Oppn secures major victories in Turkey’s local polls

The Washington Post reported that voter turnout, citing the state-operated Anadolu Agency, stood at approximately 76 per cent, a decrease from the 87 per cent recorded in the previous year…reports Asian Lite News

In a significant blow to President Recep Tayyip Erdogan of Turkey, the main opposition party secured substantial victories in Sunday’s local elections, maintaining control over crucial cities and making substantial gains elsewhere, according to preliminary results, The Washington Post reported.

The results showcased the Republican People’s Party (CHP) retaining its grip on key urban areas, dealing a setback to Erdogan’s ambitions of reclaiming control over these pivotal territories.

With nearly 60 per cent of the ballot boxes tallied, incumbent Mayor Ekrem Imamoglu of the CHP led the race in Istanbul, Turkey’s largest city and economic nucleus, The Washington Post reported, citing, state broadcaster TRT.

Similarly, Mansur Yavas, the incumbent mayor of Ankara, clinched victory by a considerable margin, according to preliminary results.

The CHP was ahead in 36 of Turkey’s 81 provinces, The Washington Post reported, citing, results shown by TRT.

This electoral showdown was viewed as a barometer for President Erdogan’s popularity, as he aimed to recapture territories lost to the opposition in the elections five years ago. The CHP’s previous victories in Ankara and Istanbul in 2019 had punctured Erdogan’s aura of invincibility.

The focal point of the electoral battle was Istanbul, a city of 16 million people, where Erdogan commenced his political journey as mayor in 1994. The outcome served as a testament to the electorate’s desire for change and represented a substantial boost for the opposition, which had grappled with division and demoralisation following last year’s electoral defeats.

“The voters decided to establish a new political order in Turkey,” said CHP leader Ozgur Ozel to a jubilant crowd of supporters. “Today, the voters decided to change the 22-year-old picture in Turkey and open the door to a new political climate in our country.”

In Ankara, a jubilant crowd congregated outside City Hall to celebrate Yavas’ resounding victory, chanting slogans of pride for their mayor, “Ankara is proud of you!”

Sinan Ulgen, director of the Istanbul-based Edam think tank, said “the surprising outcome” was voters’ desire to penalise the ruling party for the depth of economic turmoil gripping the nation. Mounting inflationary pressures have rendered basic commodities unaffordable for many Turkish households.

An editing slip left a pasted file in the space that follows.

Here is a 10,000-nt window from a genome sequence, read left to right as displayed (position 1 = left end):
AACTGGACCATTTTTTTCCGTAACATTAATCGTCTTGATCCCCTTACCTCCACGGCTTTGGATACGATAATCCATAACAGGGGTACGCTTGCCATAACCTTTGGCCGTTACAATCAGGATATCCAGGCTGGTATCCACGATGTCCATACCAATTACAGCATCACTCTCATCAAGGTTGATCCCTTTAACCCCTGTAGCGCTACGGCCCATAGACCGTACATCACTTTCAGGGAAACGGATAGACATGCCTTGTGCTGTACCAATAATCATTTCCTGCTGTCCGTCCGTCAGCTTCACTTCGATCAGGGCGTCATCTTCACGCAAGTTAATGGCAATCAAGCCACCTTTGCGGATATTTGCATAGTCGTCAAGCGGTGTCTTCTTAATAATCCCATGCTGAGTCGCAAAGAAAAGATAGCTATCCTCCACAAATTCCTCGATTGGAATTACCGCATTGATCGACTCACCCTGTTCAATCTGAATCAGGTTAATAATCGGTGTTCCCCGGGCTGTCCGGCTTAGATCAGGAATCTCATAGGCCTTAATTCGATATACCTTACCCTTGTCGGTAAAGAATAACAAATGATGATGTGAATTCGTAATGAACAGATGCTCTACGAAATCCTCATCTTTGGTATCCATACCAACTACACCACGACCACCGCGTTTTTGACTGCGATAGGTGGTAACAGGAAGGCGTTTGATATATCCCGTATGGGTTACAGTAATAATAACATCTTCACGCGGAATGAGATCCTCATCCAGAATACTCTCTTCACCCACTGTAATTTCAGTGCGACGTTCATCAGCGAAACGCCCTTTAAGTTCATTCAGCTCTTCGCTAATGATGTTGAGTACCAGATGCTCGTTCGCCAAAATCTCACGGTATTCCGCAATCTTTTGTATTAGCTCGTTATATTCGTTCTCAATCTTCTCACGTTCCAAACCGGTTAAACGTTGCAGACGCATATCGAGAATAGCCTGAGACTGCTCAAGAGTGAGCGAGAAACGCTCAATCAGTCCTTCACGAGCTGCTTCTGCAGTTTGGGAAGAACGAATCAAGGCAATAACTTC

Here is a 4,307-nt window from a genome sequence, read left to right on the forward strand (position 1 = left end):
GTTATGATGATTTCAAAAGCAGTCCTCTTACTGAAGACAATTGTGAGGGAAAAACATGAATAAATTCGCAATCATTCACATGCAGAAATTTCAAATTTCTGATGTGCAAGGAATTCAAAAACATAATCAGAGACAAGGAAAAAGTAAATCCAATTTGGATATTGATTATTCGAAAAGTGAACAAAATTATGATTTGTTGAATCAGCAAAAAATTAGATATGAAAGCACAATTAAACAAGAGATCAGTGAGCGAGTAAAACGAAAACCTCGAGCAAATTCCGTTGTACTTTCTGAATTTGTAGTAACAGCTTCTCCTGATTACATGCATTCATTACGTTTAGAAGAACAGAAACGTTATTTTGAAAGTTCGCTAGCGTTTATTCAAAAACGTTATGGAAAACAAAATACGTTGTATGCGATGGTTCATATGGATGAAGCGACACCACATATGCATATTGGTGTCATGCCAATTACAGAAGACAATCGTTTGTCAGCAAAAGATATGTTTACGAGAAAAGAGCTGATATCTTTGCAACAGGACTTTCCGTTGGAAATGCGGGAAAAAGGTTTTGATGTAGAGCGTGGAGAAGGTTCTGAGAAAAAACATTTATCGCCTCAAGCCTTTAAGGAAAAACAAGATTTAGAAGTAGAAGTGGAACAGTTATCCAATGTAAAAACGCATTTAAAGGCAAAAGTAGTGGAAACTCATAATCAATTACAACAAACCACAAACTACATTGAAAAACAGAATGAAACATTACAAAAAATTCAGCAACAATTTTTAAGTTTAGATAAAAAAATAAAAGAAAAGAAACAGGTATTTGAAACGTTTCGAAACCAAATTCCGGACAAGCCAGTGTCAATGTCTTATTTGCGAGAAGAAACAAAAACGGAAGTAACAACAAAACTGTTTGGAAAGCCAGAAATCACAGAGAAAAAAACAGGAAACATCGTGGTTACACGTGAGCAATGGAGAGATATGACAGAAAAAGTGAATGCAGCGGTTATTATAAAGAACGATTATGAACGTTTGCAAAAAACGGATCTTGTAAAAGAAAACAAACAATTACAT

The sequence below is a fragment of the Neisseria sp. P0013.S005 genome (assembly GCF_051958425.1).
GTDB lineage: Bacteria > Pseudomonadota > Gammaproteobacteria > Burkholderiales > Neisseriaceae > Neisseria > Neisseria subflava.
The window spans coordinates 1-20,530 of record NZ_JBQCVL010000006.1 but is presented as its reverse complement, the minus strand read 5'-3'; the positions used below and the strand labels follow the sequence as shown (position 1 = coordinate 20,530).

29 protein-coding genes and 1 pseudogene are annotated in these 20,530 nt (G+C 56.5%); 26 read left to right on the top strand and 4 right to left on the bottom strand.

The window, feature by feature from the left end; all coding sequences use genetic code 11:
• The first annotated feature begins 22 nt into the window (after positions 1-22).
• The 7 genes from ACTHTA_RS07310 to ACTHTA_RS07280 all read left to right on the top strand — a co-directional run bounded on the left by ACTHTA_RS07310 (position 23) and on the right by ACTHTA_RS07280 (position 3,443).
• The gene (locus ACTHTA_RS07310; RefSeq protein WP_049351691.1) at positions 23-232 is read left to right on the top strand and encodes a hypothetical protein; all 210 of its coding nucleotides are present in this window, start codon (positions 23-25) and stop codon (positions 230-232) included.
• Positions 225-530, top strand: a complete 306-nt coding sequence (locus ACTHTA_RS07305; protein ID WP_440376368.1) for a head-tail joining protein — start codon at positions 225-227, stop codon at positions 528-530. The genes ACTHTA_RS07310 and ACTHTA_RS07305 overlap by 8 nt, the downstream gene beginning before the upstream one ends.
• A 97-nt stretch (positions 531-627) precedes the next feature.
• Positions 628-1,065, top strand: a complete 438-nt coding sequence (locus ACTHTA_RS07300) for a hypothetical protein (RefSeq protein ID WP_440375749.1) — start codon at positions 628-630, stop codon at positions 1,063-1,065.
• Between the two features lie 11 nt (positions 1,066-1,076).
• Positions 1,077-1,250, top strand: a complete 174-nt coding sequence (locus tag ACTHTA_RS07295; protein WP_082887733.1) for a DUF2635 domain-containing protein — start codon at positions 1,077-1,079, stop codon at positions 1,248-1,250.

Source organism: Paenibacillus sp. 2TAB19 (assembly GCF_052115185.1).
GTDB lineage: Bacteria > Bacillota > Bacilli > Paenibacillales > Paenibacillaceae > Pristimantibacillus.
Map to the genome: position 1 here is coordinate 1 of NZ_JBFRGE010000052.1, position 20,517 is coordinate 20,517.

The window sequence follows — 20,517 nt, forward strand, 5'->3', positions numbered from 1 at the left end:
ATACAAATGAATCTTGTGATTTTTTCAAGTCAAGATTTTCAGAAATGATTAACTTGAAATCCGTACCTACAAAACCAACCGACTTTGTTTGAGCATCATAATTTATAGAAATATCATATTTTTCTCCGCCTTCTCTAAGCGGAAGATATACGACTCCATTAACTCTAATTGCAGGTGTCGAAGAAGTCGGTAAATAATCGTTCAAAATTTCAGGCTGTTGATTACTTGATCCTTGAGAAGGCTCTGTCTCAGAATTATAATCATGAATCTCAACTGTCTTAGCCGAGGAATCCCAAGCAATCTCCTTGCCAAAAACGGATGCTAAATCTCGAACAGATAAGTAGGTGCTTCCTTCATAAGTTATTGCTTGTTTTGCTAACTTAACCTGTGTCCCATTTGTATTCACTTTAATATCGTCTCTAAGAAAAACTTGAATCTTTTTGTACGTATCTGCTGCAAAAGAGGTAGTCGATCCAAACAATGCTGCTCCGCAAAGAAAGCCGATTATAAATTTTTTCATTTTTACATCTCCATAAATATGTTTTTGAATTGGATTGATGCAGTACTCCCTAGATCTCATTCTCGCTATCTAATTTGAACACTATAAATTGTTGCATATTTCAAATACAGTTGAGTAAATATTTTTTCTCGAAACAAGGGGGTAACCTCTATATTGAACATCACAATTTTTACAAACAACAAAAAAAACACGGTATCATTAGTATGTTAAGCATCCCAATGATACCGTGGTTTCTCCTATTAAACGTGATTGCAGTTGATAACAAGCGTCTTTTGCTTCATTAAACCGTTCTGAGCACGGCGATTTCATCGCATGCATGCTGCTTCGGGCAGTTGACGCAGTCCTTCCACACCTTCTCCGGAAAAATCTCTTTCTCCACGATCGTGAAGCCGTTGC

“Turnout was relatively low compared to past elections,” he said. “There were cross-party shifts in the vote, which did not happen in the national elections because of stronger ideological attachments. This time around, the economy prevailed over identity.”

Approximately 61 million individuals, which included over a million newly eligible voters, were eligible to participate in the elections for metropolitan municipalities, town and district mayorships, as well as neighbourhood administrations.

The Washington Post reported that voter turnout, citing the state-operated Anadolu Agency, stood at approximately 76 per cent, a decrease from the 87 per cent recorded in the previous year.

Despite a substantial security presence comprising 5,94,000 personnel across the nation, sporadic incidents marred the otherwise peaceful electoral process. In Diyarbakir, a dispute over the election of a neighbourhood administrator escalated into violence, resulting in one fatality and multiple injuries. Similar clashes erupted in the province of Sanliurfa, leaving several individuals wounded.

“According to the data we have obtained, it seems our citizens’ trust in us, their faith in us has paid off,” Imamoglu said.

Preliminary results indicated Imamoglu secured approximately 50 per cent of the votes in Istanbul, while AKP’s candidate, Murat Kurum, trailed with 41 per cent, as reported by TRT.

Imamoglu, a charismatic figure widely touted as a potential challenger to Erdogan’s dominance, ran independently of some parties that supported him in his previous victory in 2019. Notably, both the pro-Kurdish Peoples’ Equality and Democracy Party and the nationalist IYI Party fielded their own candidates in this election, signalling a fractured opposition landscape.

The disintegration of a six-party opposition alliance following its failure to unseat Erdogan in the previous year’s elections underscored the challenges facing the opposition. Despite opportunities presented by economic woes and the government’s inadequate response to crises such as last year’s devastating earthquake, the opposition failed to capitalise effectively.

Ulgen highlighted the pivotal role assumed by Imamoglu in the opposition, positioning him as a formidable contender for the presidency in the 2028 elections. “This outcome has certainly been a watershed for Imamoglu,” he said, adding, “He will emerge as the natural candidate of the opposition for the next round of presidential elections.” The emergence of the New Welfare Party (YRP), a new religious-conservative entity, siphoned votes from disillusioned AKP supporters dissatisfied with the government’s economic management. (A

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